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Gang Assault Kills Rival and 4-Year-Old Boy : 6 Hurt in Orange County Automatic Rifle Attack

September 18, 1989|STEVEN R. CHURM and JIM CARLTON | Times Staff Writers

A group of Orange County gang members in a pickup truck opened fire with a fully automatic assault rifle and another weapon on a Garden Grove family leaving for the movies, killing a teen-age rival and a 4-year-old boy and wounding six others, police said Sunday.

The attackers systematically shot at a dozen people at dusk Saturday outside a home in one of the bloodiest gang attacks in the county's history.

Killed were Miguel Navarro, 17, a warehouse clerk, and Frank Fernandez Jr., 4, whose 23-year-old mother, Irene, and 2-year-old brother, Christopher, were among those wounded. None of the injured were seriously hurt, with the exception of family friend Richard Rendon, 26, of Santa Ana, who was in critical condition with leg wounds.

Santa Ana-Based Gang

Authorities said they believe the assailants were members of a Santa Ana-based gang known as 5th Street, but they had no suspects Sunday night.

The dark-colored pickup turned onto the 13800 block of La Bonita Avenue as members of the Fernandez family, several relatives and friends talked and laughed in front of a tiny stucco house as they were entering cars to leave for the film "Lethal Weapon II."

The pickup rolled slowly by with the windows down and at least two guns blazing, witnesses said.

The sounds of gunfire were quickly replaced with screams and cries for help as the street and sidewalk were littered with bodies.

Police from Garden Grove and Santa Ana were jointly investigat ing.

"Approximately 20 rounds were fired by the attackers who obviously had no concern about who their gunfire would harm," Garden Grove Police Sgt. Dan Lyons said. "One of the guns was a fully automatic, assault-type weapon."

Neighbors who had gathered outside to chat or share a beer on the muggy night scattered as the bullets riddled several homes and cars along a 50-yard stretch of La Bonita Avenue, across the street from a Pentecostal church.

One man was under his car, working on his transmission, when the gunfire erupted.

"I just clutched my wrench and started praying," said Rodolfo Zepeda. "I just hugged the ground."

Police said Navarro was the primary target because he is a member of the 17th Street gang that was blamed by the rival 5th Street gang for a recent shooting.

Sitting in Car

Navarro, known as "Smokey" to his gang brothers, was sitting in the back seat of a black Nissan sedan parked on the street, police and witnesses said. When the shooting started, he lunged for the front seat, throwing his body over 18-year-old Inez Fernandez.

"If he hadn't shielded me, I would have been dead," said Fernandez, who was slightly injured when her neck was grazed by an errant bullet. "The truck was less than 20 feet away. Mike never had a chance."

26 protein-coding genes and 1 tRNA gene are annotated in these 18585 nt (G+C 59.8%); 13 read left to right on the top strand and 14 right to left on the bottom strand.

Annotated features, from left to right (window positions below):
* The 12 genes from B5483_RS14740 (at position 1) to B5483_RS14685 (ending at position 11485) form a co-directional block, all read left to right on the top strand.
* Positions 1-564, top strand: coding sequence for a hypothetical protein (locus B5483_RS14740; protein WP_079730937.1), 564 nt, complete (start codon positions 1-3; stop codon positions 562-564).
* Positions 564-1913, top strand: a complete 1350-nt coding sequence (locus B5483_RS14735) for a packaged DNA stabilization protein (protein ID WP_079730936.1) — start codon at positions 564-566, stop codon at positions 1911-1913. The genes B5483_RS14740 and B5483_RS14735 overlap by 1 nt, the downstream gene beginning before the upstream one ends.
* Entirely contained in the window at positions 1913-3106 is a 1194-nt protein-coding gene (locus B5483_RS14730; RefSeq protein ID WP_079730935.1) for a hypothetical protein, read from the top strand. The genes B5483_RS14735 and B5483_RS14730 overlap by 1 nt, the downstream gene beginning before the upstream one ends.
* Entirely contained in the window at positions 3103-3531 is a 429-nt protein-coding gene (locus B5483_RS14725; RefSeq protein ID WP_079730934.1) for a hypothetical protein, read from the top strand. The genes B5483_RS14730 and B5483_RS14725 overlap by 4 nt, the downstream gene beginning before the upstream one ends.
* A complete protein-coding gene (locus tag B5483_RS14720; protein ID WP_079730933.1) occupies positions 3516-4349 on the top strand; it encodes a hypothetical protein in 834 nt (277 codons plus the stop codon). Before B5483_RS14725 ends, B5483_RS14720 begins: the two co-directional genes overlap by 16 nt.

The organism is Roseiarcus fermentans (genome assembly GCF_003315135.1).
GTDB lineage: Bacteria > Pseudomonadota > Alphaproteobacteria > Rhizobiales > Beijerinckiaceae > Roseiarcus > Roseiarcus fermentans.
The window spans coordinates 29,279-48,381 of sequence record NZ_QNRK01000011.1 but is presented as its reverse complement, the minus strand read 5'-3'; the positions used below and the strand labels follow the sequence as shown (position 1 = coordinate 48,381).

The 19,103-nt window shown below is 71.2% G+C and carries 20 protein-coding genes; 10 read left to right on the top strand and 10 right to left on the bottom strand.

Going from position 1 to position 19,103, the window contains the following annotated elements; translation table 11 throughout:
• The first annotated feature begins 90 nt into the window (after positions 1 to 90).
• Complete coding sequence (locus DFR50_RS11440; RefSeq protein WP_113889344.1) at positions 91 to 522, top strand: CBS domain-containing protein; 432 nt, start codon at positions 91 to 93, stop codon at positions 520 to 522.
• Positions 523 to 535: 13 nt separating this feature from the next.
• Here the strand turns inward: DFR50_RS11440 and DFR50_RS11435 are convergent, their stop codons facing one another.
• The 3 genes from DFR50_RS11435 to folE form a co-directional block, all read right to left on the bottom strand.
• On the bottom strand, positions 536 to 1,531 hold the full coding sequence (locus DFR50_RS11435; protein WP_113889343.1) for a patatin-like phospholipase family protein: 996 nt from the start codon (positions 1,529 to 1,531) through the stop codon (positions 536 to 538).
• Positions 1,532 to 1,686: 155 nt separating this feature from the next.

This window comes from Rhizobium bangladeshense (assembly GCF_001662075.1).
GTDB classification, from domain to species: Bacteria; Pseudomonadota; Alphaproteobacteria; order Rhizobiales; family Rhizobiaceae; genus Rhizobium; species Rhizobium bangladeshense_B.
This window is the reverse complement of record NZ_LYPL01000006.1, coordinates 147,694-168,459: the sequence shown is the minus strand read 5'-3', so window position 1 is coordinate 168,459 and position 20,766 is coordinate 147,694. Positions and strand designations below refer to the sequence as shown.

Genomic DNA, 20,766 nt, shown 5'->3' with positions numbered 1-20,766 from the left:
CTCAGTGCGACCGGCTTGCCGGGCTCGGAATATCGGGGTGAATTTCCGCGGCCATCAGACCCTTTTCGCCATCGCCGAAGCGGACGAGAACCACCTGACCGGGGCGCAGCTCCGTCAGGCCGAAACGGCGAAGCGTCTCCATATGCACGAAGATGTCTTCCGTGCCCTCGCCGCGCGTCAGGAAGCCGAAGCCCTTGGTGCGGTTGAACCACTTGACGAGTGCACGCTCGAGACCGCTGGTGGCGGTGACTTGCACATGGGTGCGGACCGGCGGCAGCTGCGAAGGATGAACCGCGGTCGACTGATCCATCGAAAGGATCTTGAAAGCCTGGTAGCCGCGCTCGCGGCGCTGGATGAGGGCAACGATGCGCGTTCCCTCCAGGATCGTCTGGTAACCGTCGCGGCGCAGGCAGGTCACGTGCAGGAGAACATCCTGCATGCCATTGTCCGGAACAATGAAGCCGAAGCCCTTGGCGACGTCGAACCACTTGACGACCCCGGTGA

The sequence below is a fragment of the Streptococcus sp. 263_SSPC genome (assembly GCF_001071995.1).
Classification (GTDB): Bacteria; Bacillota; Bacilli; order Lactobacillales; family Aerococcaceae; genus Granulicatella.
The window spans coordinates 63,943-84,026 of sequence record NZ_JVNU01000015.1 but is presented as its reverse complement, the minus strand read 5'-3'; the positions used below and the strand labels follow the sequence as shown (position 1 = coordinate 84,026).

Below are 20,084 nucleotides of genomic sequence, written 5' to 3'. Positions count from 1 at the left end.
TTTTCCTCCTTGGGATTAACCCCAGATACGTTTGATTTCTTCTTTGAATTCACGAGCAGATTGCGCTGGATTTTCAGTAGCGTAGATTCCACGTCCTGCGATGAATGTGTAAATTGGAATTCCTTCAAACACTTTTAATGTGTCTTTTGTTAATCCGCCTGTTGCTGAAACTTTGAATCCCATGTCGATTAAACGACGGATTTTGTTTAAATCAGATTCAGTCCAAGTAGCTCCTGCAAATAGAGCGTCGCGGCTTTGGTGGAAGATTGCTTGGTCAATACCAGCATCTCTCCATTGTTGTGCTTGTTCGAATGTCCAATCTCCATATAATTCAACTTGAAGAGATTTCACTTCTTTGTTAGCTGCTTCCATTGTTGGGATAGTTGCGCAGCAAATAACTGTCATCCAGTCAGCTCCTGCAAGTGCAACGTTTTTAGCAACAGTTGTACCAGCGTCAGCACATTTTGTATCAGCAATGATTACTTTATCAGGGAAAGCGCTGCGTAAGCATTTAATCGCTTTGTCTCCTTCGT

Fernandez's 4-year-old nephew, Frank Jr., was shot several times as he stood in the back of another car parked in the family's driveway. Frank and Irene Fernandez had just put their three children, including Frank Jr., 2-year-old Christopher, and 6-year-old Julieanne in the car and were preparing to pull away when the bullets started flying.

"It sounded like something big and fast," said Frank Fernandez, who described himself as a former gang member. "Everybody (outside the car) was yelling, 'Get down! Get down!' I tried to put everybody down, but my little boy was standing up in the back and he got shot through the chest."

Also shot were Anthony Carmona, 26, and Jennie Hernandez, 21, both from Santa Ana.

'Never Forget the Guns'

"I'll be surprised if anyone sleeps on this street for a long time," said neighbor Ruth Macias, a La Bonita resident since the 1940s. "You never forget the popping of the guns. Never."

Such drive-by shootings are rare in Orange County, where gangs are growing but thus far have not resorted to the kind of violence associated with the large gangs of South-Central Los Angeles, where children increasingly have become victims of shootings.

"We've never had a (shooting) like this before that I remember, and I've been here 20 years," Lyons said.

Youths who identified themselves as members of the 17th Street gang denied any involvement in the shooting several weeks ago and said Saturday night's shooting was unwarranted.

Chris Lovato, a 17th Street gang member, said he was on the phone talking with a friend at the Fernandez house when he heard someone yell through the receiver, "I've been hit! I've been hit!" He ran two blocks to the shooting scene to find his best friend, Navarro, bleeding profusely.

'There Are Rules'

"There are rules, and one of them is you don't shoot at women and children," Lovato said.

The hows and whys mattered little to Navarro's mother, who wept softly Sunday holding a picture of her son "Mikey."

"I tried and tried to get him to quit the gang," she said. "But he wouldn't listen. He said it was too late."

She said her son was released from the California Youth Authority three months ago and had just gotten a new job as a warehouse clerk and purchased his first car. He seemed to be growing away somewhat from gang life, she said.

"Now this," she said as her 6-year-old daughter Esmeralda hugged her waist. "It just rips families apart. When will it stop?"

Times staff writers Mark Landsbaum and John Johnson contributed to this report

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